please empty your brain below

I am reliably informed that V&A East Storehouse will be the eventual permanent display location of the front wall two floor single maisonette section of Robin Hood Gardens that the V&A purchased a couple of years ago
The photo of the street at Chobham Manor illustrates something that bemuses me about modern street design - why there are no visible surface water drains. I presume that the brick paviers are designed to somehow be permeable, but given how we are now so often deluged I wonder how these new development areas cope with excess rainwater.
I realise it may not have been sunny when you took the picture but there's really only one word for that photo of Chobham Manor and that's "bleak". Can't imagine wanting to live there.
I'm just astounded at how slow the redevelopment is. You'd have thought they'd have jumped to complete while the Games were still fresh in people's minds, but the longer it takes the further the legacy is weakened. Why so slow?

I lived in a city that hosted a Winter Olympics and afterwards the Flame was installed in the new park that was created from the stadium. It was re-lit for the Opening Ceremony of at least the next 2 Winter Olympics in commemoration and solidarity, which I thought was a nice touch.
It's strange how the post-Decimalisation generation regards 9 as insignificant. Under the old system 9d was a very important measure, as it was three-quarters of a shilling. I think the modern mindset is much less flexible and adaptable as so many more things are counted in 10's as if that is some imutable part of the universe, rather than a random evolutionary trait of the human hand.
The low rise area looks terribly sterile. Who are buying the gazillion apartments built in the last decade in redeveloped areas?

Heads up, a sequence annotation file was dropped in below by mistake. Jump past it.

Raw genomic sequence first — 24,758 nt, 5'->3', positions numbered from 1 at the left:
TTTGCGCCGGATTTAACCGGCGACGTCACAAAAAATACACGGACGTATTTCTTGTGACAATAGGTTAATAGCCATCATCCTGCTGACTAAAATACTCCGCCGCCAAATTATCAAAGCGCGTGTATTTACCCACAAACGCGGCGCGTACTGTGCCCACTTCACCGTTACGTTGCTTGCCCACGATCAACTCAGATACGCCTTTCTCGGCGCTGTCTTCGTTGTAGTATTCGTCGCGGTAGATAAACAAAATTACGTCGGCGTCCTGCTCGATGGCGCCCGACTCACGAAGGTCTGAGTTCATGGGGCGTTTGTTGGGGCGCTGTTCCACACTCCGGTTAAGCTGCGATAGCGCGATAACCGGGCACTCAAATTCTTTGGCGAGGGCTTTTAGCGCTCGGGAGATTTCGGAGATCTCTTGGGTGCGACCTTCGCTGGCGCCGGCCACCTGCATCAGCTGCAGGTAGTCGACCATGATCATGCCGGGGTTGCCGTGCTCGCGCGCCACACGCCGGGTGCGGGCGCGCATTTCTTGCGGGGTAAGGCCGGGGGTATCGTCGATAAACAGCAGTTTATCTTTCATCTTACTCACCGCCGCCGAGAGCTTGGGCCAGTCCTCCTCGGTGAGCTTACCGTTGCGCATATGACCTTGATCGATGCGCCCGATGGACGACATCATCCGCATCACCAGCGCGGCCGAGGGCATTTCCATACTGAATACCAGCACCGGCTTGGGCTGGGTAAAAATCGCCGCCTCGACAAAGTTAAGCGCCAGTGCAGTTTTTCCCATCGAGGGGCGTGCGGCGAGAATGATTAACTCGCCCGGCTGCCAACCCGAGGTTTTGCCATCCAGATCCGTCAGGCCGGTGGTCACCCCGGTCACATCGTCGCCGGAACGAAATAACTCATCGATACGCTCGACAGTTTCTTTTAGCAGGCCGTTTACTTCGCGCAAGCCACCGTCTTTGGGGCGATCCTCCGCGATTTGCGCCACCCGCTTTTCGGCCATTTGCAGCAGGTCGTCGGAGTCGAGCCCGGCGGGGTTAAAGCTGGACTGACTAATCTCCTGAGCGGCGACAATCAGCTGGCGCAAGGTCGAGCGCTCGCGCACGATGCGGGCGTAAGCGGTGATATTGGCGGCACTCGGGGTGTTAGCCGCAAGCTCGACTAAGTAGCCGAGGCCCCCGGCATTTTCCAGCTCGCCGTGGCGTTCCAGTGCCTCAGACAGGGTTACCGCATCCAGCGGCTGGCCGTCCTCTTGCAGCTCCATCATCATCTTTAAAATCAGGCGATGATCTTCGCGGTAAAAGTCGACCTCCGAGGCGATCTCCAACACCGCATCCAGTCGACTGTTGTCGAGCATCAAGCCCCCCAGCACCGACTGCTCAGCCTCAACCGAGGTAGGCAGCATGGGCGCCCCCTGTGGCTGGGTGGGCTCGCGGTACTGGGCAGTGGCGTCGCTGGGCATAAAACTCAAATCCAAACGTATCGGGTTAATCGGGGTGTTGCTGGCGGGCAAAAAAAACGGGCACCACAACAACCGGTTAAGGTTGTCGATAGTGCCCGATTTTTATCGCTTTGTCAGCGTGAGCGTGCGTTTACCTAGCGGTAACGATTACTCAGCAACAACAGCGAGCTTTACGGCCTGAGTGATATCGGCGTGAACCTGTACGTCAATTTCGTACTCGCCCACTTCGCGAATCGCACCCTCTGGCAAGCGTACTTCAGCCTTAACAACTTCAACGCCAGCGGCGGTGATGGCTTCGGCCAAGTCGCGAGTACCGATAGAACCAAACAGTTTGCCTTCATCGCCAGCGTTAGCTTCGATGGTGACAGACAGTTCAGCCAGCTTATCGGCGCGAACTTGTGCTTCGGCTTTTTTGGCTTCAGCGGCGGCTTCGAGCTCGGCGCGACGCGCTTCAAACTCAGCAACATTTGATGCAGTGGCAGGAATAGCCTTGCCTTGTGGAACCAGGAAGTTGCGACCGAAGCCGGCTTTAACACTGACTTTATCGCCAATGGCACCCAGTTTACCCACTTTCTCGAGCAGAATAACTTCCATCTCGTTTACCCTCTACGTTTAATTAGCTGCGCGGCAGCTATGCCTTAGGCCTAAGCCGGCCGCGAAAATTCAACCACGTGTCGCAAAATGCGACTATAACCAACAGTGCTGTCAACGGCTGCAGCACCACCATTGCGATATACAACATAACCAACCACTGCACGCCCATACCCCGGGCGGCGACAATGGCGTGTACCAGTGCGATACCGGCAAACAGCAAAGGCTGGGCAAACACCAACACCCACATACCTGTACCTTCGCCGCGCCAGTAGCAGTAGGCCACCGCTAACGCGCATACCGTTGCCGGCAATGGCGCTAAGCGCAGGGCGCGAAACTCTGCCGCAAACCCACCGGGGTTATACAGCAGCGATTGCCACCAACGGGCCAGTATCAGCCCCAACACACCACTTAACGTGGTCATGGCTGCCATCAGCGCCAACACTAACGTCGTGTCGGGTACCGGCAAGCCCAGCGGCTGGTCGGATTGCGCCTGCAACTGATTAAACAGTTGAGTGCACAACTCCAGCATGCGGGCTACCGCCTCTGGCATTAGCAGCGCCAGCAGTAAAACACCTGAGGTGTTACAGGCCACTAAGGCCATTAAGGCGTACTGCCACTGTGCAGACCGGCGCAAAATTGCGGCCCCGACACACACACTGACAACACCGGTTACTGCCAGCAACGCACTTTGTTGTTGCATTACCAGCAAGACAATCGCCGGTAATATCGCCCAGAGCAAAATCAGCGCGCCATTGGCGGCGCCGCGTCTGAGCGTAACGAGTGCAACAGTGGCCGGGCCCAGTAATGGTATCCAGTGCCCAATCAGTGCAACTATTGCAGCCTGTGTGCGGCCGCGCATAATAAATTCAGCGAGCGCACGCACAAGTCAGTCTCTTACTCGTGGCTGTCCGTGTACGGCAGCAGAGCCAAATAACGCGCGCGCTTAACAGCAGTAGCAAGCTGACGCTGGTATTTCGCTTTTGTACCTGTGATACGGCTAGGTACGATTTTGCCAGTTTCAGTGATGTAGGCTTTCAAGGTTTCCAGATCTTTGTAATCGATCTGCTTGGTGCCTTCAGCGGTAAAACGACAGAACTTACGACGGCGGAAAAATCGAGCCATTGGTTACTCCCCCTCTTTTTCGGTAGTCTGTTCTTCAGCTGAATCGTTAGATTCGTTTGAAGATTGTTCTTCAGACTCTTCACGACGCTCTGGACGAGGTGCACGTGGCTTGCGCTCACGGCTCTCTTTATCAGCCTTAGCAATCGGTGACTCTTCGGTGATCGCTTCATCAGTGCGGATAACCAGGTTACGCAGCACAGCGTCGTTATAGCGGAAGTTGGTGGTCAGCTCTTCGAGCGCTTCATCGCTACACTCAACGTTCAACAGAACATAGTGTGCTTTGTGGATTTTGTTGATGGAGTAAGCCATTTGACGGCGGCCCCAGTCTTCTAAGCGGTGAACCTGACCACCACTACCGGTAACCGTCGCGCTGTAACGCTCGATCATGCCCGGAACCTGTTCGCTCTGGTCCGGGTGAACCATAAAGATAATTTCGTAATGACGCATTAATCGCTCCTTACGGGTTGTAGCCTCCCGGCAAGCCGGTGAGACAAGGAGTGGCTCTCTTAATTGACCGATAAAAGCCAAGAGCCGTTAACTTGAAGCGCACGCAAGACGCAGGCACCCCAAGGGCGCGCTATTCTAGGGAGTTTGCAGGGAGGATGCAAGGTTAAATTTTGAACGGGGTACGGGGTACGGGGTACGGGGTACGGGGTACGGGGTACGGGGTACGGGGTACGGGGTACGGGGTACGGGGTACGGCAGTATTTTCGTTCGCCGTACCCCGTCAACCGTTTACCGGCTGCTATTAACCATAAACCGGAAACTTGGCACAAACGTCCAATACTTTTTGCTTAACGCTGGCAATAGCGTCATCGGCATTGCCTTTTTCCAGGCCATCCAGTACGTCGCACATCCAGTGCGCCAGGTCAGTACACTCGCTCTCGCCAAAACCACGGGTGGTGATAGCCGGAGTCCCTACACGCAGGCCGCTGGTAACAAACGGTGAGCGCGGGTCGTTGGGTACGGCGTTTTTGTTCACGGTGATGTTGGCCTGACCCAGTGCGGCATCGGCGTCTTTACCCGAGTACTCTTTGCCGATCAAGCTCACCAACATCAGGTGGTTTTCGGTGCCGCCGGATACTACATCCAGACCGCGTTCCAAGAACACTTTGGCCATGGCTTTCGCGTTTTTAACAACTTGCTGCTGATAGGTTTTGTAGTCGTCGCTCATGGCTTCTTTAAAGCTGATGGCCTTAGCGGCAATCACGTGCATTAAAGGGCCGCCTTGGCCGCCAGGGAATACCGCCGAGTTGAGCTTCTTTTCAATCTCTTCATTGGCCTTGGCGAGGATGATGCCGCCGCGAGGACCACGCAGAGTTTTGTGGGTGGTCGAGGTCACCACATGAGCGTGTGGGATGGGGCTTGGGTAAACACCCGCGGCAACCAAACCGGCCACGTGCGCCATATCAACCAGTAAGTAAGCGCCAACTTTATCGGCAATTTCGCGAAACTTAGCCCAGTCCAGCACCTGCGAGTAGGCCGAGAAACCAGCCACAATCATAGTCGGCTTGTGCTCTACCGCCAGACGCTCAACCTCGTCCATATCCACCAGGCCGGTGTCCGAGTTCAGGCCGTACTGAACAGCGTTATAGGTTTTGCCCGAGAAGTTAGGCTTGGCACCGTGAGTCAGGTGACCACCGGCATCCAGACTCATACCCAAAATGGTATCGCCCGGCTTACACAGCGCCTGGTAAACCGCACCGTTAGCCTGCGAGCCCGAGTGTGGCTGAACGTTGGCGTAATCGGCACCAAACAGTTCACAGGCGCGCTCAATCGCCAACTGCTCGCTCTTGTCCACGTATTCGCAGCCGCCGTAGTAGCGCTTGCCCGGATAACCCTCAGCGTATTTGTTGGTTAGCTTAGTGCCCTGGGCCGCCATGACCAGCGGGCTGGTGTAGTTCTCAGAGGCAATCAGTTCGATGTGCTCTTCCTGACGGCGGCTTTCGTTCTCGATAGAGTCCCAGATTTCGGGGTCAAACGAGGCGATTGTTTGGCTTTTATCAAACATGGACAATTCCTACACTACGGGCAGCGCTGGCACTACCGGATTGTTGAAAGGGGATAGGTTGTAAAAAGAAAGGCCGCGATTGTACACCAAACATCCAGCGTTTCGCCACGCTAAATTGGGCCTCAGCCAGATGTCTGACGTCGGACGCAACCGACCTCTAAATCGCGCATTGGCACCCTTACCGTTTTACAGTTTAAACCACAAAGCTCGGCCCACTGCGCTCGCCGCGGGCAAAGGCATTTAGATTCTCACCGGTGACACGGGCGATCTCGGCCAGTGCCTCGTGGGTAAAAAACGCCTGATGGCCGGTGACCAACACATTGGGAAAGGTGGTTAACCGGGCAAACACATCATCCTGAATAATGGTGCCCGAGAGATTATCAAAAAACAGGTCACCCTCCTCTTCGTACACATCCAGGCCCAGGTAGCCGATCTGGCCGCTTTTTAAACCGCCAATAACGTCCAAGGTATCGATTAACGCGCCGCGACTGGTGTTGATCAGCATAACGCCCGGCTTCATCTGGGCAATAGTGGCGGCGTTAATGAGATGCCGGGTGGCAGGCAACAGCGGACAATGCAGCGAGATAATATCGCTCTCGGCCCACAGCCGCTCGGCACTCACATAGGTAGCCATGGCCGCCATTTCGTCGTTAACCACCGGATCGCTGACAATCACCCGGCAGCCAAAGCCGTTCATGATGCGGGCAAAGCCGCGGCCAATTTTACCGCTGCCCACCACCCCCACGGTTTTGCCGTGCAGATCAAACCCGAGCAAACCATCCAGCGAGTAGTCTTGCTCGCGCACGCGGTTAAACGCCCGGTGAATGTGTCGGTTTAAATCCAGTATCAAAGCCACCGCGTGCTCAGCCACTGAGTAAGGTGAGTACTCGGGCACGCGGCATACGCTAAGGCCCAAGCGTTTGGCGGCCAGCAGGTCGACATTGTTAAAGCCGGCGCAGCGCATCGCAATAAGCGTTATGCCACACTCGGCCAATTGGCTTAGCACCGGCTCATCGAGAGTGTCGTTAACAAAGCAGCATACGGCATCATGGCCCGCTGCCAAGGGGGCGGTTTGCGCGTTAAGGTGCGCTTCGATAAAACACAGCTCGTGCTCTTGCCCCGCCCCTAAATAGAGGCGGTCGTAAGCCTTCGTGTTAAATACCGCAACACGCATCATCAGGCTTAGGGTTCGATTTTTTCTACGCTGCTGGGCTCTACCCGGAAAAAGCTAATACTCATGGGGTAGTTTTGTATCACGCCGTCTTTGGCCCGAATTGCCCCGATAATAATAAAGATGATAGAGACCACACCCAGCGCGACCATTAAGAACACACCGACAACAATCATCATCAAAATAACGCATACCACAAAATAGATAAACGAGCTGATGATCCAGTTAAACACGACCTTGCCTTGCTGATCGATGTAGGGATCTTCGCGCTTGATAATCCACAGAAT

You'd think they would build on Sweetwater before ripping up the parkland next to East Wick
"Only a smattering of mud remained..."
Maybe there was mud in this location close to the waterways, but according to reports I've heard from other parts of London, it's not so much mud as it is something else...
The slow speed of development could be a result of the developers not wanting to flood the market with new properties which would likely lead to lower prices and impact their profits.

20 years to fully develop the area is a scandal. Even the Battersea redevelopment has achieved more since 2012
I agree with ap, what cold Architecture in Chobham manor and not a tree in sight,I wouldn't want to live there or in Kingsford Row.
It might be the time of day I tend to make the trek over, but the park seems to have fallen in status to a hidden gem (in my mind).

It's well known in my circles as the best place to skate in London; fairly quiet, beautiful, wide paths and really nice tarmac. I'm going to miss the quiet once all of these are built, especially East Wick, I love how far back the buildings are in that part of the park.
The government could build into planning permission incentives to faster development if they had a mind to.
It's worth saying that's not a typical photo of Chobham Manor, so best not judge the entire neighbourhood on that single image.
Dismal progress really, on what is a flagship, and high profile site.
The slow development is absolutely on purpose. You "release" "collections" to avoid flooding the market. They all do it but this one seems particularly drawn out. I suppose it's to combat the ultimately non-luxury nature of the site (compared to the comparatively rapid progress in Nine Elms).
I assume no DG reader would admit to having suggested the name "Here East".

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